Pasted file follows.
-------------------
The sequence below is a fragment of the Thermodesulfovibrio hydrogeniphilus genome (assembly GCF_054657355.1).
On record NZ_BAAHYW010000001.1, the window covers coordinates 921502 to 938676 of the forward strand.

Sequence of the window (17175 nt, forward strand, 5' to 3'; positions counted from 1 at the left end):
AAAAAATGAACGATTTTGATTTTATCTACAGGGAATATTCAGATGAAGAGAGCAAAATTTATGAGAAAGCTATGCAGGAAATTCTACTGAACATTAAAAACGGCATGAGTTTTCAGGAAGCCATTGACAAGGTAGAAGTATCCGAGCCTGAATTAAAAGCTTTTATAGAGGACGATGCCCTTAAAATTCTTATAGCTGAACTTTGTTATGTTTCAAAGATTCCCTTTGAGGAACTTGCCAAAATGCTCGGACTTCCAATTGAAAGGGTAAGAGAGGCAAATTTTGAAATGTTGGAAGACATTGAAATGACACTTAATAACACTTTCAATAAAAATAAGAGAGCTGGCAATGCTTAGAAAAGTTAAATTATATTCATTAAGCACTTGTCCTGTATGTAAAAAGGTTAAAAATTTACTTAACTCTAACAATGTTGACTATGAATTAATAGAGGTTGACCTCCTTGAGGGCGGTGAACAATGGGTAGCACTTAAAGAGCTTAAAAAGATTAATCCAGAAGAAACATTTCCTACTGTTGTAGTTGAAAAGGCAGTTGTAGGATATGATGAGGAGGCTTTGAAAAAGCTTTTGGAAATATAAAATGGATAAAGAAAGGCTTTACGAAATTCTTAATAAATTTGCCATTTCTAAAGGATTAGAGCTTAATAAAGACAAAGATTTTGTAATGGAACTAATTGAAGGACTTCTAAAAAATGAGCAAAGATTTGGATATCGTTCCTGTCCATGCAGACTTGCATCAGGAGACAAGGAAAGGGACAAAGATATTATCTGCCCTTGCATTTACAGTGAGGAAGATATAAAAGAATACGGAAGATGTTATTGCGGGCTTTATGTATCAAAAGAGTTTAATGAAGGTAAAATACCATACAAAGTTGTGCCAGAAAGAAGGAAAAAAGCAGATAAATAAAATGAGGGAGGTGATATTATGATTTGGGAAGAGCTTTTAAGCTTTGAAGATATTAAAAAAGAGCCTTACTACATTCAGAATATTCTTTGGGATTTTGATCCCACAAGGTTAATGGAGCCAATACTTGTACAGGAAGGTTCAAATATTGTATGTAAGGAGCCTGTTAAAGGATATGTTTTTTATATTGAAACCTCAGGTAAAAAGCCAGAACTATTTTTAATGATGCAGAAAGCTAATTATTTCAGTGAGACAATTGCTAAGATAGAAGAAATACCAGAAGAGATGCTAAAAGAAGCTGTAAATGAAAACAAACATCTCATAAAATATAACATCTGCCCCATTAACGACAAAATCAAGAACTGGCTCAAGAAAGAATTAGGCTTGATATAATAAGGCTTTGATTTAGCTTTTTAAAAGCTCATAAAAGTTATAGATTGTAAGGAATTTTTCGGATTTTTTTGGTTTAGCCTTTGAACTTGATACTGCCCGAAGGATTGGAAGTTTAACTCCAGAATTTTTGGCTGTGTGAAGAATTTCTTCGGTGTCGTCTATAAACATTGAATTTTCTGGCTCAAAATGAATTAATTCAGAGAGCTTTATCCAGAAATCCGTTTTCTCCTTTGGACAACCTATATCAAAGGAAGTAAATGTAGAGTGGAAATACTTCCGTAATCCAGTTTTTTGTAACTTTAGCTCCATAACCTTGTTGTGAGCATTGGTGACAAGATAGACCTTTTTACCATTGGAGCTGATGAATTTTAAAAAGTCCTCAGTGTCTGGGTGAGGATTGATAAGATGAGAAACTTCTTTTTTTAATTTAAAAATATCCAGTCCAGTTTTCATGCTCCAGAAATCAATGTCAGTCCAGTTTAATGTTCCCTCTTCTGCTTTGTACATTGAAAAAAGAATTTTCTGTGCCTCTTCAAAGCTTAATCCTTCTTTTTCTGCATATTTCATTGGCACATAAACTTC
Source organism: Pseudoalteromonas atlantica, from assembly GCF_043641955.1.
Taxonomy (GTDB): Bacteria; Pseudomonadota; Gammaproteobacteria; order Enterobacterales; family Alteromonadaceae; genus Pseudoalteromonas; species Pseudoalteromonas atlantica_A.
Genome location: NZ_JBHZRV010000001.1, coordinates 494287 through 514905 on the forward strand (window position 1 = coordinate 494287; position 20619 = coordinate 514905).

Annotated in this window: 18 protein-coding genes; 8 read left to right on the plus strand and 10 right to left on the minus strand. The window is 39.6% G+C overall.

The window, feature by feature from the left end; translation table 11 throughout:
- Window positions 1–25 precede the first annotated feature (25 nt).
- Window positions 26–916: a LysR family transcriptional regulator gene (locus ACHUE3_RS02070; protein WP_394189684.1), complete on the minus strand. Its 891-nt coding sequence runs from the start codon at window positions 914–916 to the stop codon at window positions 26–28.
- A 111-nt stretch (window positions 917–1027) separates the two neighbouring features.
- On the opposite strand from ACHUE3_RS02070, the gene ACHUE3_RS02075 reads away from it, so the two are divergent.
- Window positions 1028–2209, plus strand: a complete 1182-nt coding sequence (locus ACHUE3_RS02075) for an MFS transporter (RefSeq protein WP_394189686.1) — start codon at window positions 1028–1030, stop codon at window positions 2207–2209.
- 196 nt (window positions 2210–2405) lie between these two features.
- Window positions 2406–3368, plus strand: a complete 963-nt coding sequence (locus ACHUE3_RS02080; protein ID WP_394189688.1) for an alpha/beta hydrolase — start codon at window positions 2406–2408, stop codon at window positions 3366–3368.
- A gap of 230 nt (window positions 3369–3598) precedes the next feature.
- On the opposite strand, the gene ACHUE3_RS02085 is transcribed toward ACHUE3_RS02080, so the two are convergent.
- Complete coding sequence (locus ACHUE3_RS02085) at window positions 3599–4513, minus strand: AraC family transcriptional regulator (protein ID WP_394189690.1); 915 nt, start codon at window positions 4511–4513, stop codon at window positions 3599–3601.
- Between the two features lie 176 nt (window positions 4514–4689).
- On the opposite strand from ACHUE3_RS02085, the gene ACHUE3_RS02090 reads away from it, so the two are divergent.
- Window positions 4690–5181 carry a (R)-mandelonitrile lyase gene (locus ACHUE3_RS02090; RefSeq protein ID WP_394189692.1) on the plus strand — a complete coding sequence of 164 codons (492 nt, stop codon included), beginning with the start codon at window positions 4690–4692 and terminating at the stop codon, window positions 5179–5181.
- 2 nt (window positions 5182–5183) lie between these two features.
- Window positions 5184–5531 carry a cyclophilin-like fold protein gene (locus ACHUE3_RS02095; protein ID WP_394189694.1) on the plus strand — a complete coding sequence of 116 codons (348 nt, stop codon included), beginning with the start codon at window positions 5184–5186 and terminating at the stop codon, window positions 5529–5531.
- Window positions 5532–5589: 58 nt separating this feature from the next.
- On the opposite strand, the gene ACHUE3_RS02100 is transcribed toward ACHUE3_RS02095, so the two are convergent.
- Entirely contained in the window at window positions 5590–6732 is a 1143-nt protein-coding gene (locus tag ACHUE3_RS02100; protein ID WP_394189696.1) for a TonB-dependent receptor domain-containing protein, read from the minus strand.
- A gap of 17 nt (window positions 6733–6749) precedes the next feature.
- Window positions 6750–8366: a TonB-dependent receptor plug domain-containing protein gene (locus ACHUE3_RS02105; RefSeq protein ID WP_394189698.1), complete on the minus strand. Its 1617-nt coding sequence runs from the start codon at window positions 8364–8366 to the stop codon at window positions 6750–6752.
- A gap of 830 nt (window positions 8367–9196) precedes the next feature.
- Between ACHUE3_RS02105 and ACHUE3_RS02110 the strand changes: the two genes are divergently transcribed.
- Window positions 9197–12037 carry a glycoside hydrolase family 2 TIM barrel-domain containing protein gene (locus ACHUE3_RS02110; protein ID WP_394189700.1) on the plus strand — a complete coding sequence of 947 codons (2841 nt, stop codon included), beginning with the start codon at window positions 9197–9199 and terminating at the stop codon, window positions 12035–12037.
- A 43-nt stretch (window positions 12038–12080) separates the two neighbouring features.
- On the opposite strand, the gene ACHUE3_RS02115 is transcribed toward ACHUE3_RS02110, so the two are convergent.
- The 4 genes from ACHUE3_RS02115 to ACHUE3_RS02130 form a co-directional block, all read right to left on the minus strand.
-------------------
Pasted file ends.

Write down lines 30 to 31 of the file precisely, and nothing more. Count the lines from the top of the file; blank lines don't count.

- A gap of 830 nt (window positions 8367–9196) precedes the next feature.
- Between ACHUE3_RS02105 and ACHUE3_RS02110 the strand changes: the two genes are divergently transcribed.